Putting a new spin on the tale of the eponymous vampire, imitating the dog theatre company modernise a well-known tale with impressive clout. Set on New Years Eve 1965 this bold reimagining of the mythical Dracula takes the audience on a jaunt through history as a recent crime drags the past into the present. An impressive performance from the cast of three (Riana Duce, Adela Rajnovic, Matt Prendergast) blends innovative staging and projections to add another technological dynamic to the show. Scenes unfold as a live action graphic novel as this murder mystery plays out, keeping the audience guessing at every turn.
Primarily set in a police station, we meet two police officers and a woman who will only just utter monosyllabic answers to questions at the very beginning. As the questioning develops the police officers bring dry comic relief to the stage- aren’t the best parts of work the cigarette breaks? However, the transformation from near silence to enigmatic storytelling feels a little off balance for the woman introduced as Mina Harker (Duce) who otherwise captivates the stage as a powerful protagonist.
The set complements the plot and operates in subtle and inventive ways, providing a variety of angles to add a dynamic depth to the performance. Three cameras are positioned onstage which the three actors use and manipulate to a wide range of effects projecting the resulting videos onto the expansive backdrop of the set as they happen. This allows the questioning to play out as a graphic novel with quirky use of angles and green screens allowing for changes of mood, location and scene. It is clever and absorbing and for a while you forget that you aren’t watching a film, even if there is a slight lag between sound and video.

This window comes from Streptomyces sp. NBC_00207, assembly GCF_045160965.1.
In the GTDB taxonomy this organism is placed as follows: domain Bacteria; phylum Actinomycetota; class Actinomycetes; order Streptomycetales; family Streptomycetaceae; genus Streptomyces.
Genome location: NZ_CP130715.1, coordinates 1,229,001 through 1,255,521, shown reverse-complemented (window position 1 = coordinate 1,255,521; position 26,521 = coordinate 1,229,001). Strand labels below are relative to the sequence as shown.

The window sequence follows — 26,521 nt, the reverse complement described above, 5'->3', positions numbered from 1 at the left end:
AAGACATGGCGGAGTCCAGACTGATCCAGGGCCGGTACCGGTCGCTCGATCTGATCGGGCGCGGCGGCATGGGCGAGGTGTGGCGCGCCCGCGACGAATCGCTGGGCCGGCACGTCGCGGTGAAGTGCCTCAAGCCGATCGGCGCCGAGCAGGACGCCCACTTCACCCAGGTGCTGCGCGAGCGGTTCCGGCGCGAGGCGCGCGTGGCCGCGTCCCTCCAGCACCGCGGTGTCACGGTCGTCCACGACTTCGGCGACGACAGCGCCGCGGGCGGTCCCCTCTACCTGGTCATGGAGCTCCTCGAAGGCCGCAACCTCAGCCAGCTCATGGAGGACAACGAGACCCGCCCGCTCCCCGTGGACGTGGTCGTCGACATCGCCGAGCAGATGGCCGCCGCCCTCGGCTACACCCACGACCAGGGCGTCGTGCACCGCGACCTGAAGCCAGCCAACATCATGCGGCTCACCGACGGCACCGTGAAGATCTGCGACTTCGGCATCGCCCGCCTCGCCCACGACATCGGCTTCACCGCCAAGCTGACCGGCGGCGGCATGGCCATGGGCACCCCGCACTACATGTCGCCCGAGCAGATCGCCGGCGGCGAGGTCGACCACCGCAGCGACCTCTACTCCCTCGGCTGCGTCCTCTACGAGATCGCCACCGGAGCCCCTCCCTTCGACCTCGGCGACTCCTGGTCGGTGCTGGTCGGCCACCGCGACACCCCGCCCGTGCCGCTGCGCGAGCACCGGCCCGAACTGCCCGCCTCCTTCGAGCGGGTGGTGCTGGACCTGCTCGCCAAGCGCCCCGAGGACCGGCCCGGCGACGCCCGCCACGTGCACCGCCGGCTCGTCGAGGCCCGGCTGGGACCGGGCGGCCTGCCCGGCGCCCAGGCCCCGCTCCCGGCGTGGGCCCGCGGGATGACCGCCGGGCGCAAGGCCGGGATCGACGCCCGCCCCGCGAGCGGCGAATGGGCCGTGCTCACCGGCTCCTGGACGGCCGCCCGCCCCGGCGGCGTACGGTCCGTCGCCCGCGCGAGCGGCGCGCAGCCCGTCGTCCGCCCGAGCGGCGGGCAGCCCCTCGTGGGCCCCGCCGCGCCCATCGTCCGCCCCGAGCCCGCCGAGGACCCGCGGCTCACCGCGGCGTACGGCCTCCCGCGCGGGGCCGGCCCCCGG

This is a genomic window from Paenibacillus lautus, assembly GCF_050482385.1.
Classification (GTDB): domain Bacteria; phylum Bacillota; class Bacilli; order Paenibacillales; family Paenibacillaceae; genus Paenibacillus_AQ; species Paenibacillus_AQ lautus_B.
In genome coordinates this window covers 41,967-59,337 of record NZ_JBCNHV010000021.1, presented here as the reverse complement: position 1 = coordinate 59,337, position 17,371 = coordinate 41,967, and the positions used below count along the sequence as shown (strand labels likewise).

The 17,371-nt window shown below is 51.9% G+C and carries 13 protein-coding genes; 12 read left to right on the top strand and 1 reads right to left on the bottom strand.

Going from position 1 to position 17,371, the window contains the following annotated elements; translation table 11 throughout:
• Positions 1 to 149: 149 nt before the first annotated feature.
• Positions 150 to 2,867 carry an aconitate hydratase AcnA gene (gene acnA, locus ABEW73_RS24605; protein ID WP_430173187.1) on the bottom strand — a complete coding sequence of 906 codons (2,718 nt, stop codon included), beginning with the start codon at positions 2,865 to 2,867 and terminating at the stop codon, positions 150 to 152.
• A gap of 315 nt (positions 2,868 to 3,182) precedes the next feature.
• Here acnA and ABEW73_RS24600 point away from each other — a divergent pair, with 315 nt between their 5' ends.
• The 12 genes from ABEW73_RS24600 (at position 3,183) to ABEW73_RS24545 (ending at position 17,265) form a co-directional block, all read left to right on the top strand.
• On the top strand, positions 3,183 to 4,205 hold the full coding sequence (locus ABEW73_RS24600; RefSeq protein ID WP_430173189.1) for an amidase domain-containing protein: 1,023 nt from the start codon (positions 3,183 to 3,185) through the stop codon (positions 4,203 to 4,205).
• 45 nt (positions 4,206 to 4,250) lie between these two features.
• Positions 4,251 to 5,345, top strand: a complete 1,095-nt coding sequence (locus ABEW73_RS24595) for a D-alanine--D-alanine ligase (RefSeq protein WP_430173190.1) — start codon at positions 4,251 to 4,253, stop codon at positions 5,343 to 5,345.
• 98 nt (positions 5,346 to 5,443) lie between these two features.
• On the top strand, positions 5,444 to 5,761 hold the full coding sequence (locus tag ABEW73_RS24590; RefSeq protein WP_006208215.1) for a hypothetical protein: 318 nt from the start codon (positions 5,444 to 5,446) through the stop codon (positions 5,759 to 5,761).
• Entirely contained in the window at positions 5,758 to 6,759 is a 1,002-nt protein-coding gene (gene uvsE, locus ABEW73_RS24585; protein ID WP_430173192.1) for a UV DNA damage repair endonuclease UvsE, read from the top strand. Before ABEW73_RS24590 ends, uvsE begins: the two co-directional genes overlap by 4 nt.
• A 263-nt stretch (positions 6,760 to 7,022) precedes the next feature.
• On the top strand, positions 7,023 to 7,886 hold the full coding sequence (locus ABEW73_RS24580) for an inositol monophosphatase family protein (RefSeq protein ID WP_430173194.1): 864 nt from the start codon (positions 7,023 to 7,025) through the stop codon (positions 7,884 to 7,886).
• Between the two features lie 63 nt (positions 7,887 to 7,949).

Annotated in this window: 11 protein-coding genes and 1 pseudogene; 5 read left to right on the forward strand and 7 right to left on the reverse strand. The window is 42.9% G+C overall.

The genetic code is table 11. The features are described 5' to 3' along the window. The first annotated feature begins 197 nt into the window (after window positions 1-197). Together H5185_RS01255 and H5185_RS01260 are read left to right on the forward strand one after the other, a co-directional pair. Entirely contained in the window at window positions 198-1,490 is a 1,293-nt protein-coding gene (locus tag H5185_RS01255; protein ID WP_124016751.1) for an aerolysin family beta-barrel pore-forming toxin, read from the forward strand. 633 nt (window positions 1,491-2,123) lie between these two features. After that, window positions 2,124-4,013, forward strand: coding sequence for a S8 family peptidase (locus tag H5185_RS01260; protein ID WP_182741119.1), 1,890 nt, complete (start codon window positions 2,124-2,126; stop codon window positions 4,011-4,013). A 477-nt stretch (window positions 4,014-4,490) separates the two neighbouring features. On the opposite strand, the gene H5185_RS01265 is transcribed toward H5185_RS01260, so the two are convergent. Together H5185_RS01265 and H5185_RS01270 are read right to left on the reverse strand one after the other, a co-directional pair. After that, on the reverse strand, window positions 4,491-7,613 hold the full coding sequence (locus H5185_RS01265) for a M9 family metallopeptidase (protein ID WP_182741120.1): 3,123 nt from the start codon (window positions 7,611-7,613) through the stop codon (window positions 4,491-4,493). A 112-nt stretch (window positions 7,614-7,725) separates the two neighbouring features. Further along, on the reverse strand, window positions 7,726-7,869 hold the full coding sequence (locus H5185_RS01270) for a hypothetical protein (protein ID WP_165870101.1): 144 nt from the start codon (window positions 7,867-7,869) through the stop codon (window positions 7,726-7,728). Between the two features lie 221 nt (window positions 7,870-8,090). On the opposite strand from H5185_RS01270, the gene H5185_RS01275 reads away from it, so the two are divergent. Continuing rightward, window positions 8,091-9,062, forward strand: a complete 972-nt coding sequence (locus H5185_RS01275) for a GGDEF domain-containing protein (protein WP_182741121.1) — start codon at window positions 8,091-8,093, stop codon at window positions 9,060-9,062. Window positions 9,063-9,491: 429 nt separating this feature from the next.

Throughout the story of Mina Harker and her hunt for the vampire Dracula a plethora of characters are played by Rajnovic and Prendergast. The fluidity is exact, and each character is played with such conviction onto the projection behind that it is easy to forget there are only three actors onstage and two are actually in police uniform. The plot whirls between countries back and forth to the present with some scenes translated onscreen in speech bubbles where the actors switch effortlessly between German, French and Spanish to name but a few. Credit where credit is due, the accents were authentic and the dialogue wasn’t forced or stunted, adding a fresh element to the script.
This gothic chiller winds humour in with a smattering of jump scares that hit you with loud music and intense scenes projected into the theatre as the mood darkens towards the climax of the show. Whilst it keeps the audience guessing, it perhaps might have kept them guessing too much as sometimes I got lost with place and name changes and the pace of the storytelling. Having said that, some of the longer dialogues were unnecessarily wordy, not that my attention wandered too far as there was plenty else occurring onstage between the projections and comic-strip nature of them.
Dracula: The Untold Story is an immersive, entertaining show that uses the stage to its full capacity to explore another avenue of an established tale. Despite the show evidently being a gothic thriller, at times it didn’t quite know where to land on the gothic scale with some of the more dramatic, intense horror scenes almost feeling out of place amongst the rest of the script. Although the storyline wavered a little and could be convoluted at times, the show was performed with conviction by a talented cast, woven together by creative technology, ensuring a compelling watch.